The Practicing Parent: Springtime Allergies

Spring is a chance to get outside and enjoy, but as the flowers and trees spring back to life so may those seasonal allergies.

Cleveland Clinic Children's Hospital Pediatric Allergist, Dr. Brian Schroer says many kids suffer from spring allergies this time of year.

"The easiest thing for parents to notice would be sneezing and itching, but often the symptoms that bother kids the most may be stuffiness of the nose or drippiness," Dr. Schroer said.

Dr. Schroer says a child's allergy symptoms can be subtle, but may also include a cough that may be worse at night and in the morning and it may be the product of a runny nose draining into the throat.

Outdoor allergens include grasses and weeds, but Dr. Schroer says it's the tree pollens that are the culprit this time of year. To try to limit your child's exposure when pollen counts are highest. Closing the windows and running the air conditioner may help, or you can try an over the counter medication.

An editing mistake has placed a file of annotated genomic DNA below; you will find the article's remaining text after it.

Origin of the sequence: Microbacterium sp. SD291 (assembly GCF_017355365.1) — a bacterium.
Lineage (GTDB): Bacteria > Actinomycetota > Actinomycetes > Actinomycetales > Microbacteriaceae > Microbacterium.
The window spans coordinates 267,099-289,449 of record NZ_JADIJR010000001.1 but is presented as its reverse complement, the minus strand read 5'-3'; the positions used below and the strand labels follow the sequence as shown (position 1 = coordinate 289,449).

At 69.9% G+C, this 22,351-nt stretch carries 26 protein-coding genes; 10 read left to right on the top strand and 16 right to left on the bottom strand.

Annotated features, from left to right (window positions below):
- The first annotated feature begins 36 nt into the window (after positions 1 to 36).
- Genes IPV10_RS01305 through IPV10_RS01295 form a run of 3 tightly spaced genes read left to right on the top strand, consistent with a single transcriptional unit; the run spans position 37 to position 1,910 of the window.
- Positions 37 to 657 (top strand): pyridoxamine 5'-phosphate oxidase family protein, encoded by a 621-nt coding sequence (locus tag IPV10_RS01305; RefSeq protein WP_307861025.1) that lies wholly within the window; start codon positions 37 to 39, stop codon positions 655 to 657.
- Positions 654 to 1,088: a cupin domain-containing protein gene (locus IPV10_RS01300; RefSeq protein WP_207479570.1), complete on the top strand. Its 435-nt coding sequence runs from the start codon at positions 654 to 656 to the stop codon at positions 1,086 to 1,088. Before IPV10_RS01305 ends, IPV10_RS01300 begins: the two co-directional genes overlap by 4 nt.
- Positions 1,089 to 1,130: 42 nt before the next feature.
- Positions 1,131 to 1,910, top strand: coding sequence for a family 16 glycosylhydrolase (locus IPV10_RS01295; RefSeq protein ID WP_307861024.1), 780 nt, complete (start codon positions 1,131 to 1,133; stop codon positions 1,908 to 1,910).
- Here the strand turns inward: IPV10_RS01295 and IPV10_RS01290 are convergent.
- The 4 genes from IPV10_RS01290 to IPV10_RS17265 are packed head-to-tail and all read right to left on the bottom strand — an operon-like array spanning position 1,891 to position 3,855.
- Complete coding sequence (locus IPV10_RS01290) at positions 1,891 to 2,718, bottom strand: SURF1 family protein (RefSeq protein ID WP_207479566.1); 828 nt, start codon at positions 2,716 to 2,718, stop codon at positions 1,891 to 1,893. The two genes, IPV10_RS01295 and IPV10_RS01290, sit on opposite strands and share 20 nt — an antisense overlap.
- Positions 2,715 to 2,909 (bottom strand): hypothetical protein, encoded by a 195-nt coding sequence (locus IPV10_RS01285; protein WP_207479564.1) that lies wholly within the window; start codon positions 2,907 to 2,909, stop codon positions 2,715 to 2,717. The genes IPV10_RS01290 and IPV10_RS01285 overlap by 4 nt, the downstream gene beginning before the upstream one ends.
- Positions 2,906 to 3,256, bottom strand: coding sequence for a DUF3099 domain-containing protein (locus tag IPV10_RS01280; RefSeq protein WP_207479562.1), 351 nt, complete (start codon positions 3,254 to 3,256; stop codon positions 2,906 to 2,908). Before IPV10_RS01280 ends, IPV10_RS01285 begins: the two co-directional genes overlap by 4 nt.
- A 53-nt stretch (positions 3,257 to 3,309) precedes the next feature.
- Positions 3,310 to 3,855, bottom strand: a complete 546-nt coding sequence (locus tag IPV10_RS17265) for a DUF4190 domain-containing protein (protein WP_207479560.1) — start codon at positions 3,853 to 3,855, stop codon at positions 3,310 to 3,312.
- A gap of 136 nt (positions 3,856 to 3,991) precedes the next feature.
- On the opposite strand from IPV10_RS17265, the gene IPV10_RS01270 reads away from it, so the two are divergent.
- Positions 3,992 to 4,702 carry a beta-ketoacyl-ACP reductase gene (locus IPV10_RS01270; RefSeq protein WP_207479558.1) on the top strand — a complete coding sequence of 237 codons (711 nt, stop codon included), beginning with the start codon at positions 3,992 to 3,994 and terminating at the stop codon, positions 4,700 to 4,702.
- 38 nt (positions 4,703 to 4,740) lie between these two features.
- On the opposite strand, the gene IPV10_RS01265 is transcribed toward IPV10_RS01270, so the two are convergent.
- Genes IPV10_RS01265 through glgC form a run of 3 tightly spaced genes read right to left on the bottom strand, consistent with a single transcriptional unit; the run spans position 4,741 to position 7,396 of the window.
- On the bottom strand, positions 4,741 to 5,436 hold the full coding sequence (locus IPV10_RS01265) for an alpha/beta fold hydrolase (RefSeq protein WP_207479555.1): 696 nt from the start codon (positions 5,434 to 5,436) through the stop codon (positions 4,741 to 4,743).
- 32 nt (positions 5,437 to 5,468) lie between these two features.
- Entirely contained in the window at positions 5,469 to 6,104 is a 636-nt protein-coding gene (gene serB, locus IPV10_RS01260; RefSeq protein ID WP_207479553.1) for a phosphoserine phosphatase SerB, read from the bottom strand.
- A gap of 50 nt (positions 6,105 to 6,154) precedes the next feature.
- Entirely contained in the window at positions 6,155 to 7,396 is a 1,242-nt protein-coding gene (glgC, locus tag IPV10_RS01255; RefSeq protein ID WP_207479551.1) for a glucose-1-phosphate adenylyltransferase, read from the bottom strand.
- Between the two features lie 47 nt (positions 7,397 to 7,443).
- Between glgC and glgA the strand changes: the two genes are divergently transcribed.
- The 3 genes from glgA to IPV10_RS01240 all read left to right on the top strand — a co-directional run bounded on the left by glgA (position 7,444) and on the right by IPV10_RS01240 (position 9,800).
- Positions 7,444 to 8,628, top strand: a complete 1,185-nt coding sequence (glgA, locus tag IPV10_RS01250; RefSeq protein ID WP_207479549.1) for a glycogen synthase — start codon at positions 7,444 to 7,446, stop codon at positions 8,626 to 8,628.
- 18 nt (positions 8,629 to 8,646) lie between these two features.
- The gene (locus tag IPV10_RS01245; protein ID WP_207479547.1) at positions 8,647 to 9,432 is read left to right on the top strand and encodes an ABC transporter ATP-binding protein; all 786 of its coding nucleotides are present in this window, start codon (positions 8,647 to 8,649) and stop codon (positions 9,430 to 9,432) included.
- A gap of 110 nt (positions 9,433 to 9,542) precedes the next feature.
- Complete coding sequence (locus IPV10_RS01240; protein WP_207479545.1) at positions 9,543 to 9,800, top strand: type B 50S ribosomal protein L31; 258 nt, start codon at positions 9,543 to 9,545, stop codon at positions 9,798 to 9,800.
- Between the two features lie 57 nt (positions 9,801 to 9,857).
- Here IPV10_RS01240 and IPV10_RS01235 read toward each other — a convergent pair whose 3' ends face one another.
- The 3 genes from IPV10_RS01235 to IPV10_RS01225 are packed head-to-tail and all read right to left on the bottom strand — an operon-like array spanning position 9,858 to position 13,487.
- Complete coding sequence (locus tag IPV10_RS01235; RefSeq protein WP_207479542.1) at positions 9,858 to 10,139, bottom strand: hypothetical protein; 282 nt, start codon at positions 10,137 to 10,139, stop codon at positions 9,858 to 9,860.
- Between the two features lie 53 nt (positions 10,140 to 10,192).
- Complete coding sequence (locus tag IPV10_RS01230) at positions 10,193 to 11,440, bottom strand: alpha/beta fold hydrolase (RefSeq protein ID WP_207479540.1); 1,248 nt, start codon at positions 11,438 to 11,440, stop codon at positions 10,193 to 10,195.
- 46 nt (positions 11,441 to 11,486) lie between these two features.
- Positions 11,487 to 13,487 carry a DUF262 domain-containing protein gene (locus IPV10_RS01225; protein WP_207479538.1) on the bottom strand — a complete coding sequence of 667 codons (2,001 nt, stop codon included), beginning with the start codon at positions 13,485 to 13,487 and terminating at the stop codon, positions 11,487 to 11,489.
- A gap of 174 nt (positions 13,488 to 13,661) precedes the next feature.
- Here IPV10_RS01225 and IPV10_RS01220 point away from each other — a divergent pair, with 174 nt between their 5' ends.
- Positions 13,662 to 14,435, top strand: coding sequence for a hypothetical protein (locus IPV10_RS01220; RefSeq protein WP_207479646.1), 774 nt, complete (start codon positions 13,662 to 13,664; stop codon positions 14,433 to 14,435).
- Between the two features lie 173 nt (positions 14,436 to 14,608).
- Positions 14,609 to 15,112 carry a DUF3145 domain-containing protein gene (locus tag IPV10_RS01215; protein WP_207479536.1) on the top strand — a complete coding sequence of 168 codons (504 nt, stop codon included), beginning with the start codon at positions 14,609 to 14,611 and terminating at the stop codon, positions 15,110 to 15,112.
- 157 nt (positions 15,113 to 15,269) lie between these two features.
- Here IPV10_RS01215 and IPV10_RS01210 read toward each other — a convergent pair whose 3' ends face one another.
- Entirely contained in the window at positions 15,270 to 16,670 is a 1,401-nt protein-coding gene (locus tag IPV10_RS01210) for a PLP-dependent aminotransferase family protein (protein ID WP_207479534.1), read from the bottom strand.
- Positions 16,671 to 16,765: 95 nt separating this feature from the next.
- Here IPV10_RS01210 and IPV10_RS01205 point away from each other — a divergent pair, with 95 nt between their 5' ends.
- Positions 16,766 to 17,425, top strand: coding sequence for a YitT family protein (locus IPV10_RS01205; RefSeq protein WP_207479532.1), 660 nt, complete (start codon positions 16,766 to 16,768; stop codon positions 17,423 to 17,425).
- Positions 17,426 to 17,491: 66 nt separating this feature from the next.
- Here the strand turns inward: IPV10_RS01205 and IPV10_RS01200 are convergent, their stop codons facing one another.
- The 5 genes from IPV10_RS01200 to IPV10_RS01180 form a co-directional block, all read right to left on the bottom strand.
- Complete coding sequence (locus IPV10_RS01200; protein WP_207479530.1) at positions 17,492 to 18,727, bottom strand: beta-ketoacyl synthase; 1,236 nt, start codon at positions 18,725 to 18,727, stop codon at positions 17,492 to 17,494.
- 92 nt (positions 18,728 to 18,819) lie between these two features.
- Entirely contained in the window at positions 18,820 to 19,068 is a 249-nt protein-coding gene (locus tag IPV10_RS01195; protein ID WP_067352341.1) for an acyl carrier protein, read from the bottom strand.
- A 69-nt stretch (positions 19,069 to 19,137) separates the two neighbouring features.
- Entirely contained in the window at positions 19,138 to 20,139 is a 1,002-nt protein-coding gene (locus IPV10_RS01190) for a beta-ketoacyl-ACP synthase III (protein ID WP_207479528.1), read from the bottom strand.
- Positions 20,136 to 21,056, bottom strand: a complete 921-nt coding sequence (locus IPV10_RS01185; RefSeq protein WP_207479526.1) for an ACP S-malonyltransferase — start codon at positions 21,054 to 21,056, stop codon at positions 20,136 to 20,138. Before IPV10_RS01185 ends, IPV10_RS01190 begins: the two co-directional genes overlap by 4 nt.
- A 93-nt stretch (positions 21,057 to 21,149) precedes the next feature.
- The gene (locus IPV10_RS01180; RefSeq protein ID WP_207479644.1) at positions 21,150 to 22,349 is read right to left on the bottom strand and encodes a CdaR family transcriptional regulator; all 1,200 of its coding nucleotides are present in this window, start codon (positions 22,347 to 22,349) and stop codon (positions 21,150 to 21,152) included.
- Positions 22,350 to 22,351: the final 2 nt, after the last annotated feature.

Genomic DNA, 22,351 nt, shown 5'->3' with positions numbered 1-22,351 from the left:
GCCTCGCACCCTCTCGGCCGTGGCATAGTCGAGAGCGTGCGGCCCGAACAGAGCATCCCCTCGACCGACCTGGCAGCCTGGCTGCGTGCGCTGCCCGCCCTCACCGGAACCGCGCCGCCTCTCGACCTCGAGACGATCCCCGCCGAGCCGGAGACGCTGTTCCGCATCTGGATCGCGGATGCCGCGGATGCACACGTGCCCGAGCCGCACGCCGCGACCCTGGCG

"Some kids with mild allergy symptoms may respond very well to over-the-counter, long-acting, non-sedating antihistamines. So, that's loratadine, tyrosine, and fexofenadine. All of which come in kids formulations and are indicated down to very young ages," Dr. Schroer said.

Practicing Parents on Facebook shared their remedies for seasonal allergies:

Matthew: Allergy meds and lots of rest

Linda: We use essential oils and take silver

Gean: Silver on a Q-tip in nose and some in hurting ears. Also in ears, tea-tree oil. A little bit mixed with warm olive oil or almond oil.

Nancy: Take probiotics daily.

Misty: A nasal rinse in the hot shower.